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RE: Tiller Length

I appreciated the extra leverage this summer when I did a 15 hour sail in
high winds and on a beam reach.  The weather helm was so strong I cracked
the tiller.; I got home by using duct tape and a wooden spoon splint!  I
read last night "it is amazing what duct tape and flowers will fix"!

Four Sisters was lifted out today - "the dark night of the soul"

John W. Lane
Four Sisters
Holyrood, NF

	-----Original Message-----
	From:	Bob Schimmel []
	Sent:	Saturday, October 14, 2000 6:39 PM
	To:	sanjuan23@PEAK.ORG
	Subject:	Re: Fall sail in Kentucky wrote:

	> Bob,
	>     I'm glad to read your assessment of the tiller.  Maureen and I
came to the
	> same conclusion.  We thought about hinging it, so it would fold
back.  That way
	> you would still have it if you wanted to snuggle up front.
	>     Anyone have any other thoughts on the tiller length and
methods of
	> adjusting it?
	>                                                             Dan
	> Bob Spencer wrote:
	> > Scot and I had a delightful sail on Saturday. This is the season
of color
	> > in Kentucky, and the lake was beautiful. There are high,
vertical, bare
	> > cliff faces all along, part of the original river cut, and they
are always
	> > most impressive in the fall when the color surrounds them. It
was a day of
	> > dramatic light, and both water and shore were a pleasure to see.
	> >
	> > Wind was good, 6-15 knots, mostly, but shifty and variable, as
usual. That
	> > can be a nuisance, but it will teach you to sail, if you work at
it. We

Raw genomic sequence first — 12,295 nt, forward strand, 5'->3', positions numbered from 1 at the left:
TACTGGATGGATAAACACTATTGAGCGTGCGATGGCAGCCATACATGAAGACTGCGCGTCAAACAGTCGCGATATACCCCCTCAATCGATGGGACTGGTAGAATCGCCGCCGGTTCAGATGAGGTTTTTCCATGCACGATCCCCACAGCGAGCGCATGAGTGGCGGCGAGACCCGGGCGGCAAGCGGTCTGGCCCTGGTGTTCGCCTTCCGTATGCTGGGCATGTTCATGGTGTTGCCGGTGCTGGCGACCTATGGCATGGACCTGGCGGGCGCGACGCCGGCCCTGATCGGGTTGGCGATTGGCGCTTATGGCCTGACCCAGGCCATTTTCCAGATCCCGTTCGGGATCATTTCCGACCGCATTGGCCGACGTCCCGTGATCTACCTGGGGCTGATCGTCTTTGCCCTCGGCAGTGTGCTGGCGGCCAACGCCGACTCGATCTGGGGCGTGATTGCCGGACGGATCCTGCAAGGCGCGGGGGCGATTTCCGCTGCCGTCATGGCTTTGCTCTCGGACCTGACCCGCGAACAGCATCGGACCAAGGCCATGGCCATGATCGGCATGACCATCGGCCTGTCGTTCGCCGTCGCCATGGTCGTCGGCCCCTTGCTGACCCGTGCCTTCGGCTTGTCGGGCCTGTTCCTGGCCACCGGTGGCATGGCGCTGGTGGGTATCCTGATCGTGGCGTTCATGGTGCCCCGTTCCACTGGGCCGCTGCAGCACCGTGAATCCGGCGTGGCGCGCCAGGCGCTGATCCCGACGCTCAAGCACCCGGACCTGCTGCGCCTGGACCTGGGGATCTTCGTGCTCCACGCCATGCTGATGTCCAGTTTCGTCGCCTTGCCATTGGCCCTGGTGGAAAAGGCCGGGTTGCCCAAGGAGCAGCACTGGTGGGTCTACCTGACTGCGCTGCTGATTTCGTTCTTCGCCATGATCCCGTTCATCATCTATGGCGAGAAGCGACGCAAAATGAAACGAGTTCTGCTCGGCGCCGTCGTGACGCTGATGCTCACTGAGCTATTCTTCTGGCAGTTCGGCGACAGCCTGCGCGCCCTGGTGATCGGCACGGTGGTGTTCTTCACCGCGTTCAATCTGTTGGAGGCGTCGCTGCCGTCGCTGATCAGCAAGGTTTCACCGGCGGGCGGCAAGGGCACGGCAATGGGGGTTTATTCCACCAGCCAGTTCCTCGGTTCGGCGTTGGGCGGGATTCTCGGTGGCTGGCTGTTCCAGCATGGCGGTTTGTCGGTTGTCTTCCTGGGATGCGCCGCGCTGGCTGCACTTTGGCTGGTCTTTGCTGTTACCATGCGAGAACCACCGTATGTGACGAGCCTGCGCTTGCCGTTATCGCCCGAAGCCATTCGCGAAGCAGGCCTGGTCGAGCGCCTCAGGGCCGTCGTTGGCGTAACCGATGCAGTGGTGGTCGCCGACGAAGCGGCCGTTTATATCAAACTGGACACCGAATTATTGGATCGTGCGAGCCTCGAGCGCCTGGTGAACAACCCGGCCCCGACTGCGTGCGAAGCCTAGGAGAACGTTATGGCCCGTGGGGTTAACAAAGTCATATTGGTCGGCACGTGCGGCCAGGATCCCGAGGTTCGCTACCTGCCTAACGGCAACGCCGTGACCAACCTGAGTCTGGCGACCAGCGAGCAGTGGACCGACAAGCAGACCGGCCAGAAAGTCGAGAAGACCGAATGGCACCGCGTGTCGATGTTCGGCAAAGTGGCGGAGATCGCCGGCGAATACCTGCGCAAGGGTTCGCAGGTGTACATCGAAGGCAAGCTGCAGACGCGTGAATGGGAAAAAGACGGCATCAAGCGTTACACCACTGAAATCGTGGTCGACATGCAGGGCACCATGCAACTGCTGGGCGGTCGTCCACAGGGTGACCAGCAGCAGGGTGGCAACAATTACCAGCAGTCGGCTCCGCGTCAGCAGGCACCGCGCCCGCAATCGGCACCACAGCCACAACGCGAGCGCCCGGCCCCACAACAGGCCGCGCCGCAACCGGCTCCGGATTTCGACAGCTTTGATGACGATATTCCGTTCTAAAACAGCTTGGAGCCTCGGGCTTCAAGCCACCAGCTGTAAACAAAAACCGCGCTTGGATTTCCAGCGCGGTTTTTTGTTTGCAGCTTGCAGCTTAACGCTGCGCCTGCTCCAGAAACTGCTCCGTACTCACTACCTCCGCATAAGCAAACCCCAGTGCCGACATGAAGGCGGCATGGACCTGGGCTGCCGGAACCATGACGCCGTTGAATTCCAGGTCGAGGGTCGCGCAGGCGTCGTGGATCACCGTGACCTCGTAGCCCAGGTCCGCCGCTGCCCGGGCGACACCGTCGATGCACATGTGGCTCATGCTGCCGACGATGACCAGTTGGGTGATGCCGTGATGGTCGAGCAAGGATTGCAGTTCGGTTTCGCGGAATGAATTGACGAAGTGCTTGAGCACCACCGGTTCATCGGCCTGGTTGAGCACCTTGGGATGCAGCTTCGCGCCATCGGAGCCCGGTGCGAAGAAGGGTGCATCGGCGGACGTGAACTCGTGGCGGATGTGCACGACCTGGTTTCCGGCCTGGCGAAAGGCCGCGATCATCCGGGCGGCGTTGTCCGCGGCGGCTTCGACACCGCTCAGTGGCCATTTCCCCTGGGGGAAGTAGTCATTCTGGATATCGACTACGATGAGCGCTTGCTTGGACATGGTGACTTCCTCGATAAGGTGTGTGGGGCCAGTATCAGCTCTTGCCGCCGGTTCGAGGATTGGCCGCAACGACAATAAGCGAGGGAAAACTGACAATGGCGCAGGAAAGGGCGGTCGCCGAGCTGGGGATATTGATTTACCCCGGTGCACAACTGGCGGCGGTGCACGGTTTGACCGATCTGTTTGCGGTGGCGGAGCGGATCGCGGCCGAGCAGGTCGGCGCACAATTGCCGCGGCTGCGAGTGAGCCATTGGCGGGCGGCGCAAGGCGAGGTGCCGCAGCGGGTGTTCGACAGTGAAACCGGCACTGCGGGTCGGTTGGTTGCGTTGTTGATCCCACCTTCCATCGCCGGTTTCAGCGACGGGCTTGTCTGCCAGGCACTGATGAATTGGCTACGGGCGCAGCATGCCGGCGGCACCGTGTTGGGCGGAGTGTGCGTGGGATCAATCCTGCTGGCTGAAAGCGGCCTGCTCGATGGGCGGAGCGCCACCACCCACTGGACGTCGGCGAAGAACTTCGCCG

> > sailed 12 miles down the lake and had several miles of good
	> > breezes, both coming and going. It is impressive how a good
sailing breeze
	> > drops the wind chill, isn't it? Actual temperature never reached
50F, but
	> > it certainly seemed cooler than that.
	> >
	> > We are learning the boat, and like her more each time we sail.
We spent
	> > some time wing-on-wing, and were impressed how much the forefoot
is pressed
	> > down while doing that in a wind. Fore-and-aft trim seems very
important to
	> > making the SJ23 perform, at least in our boat.
	> >
	> > We finally chose a name...Kestrel...and are having some letters
made. Other
	> > work is going along slowly, because we can never resist the
temptation to
	> > sail, rather than work, but she is almost as we want her. The
jib keeps
	> > hanging up on the outer shroud while tacking, gets backwinded.
	> > ordered some vinyl covers for the shroud, which should solve
that problem.
	> >
	> > We have come to understand the comments from some that the
cockpit is a bit
	> > small. It is. We are beginning to think the tiller is a little
too long,
	> > and may shorten it so that crew and helmsman can both do their
thing more
	> > easily when tacking. Tacking in a strong wind, it can be a bit
	> >
	> > Bob
	> >
	> > Bob
	> > Sail #619
	> >
	> >
	> > San Juan 23 Internet Fleet:
	> > San Juan 23 Tech Tips:
	> > mailing list commands:
	> San Juan 23 Internet Fleet:
	> San Juan 23 Tech Tips:
	> mailing list commands:

	As far as I can tell, the tiller on all SJ23s tilt up around the
hinge bolt in the
	rudder head.  With this hinge it is possible to lift the tiller
during a tack or
	tie it to the back stay for a cockpit party.  Remember, the SJ23 is
very sensitive
	to fore aft trim, so you should sit as far forward as possible.  Far
enough that
	the bottom turn of the transom just kisses the surface, not deeper.
With the bow
	"dug in" you will find that she can point slightly higher as well.
There, I've
	given away probably the best sailing tip for a SJ23.


	Bob Schimmel
	Spruce Grove, Alberta

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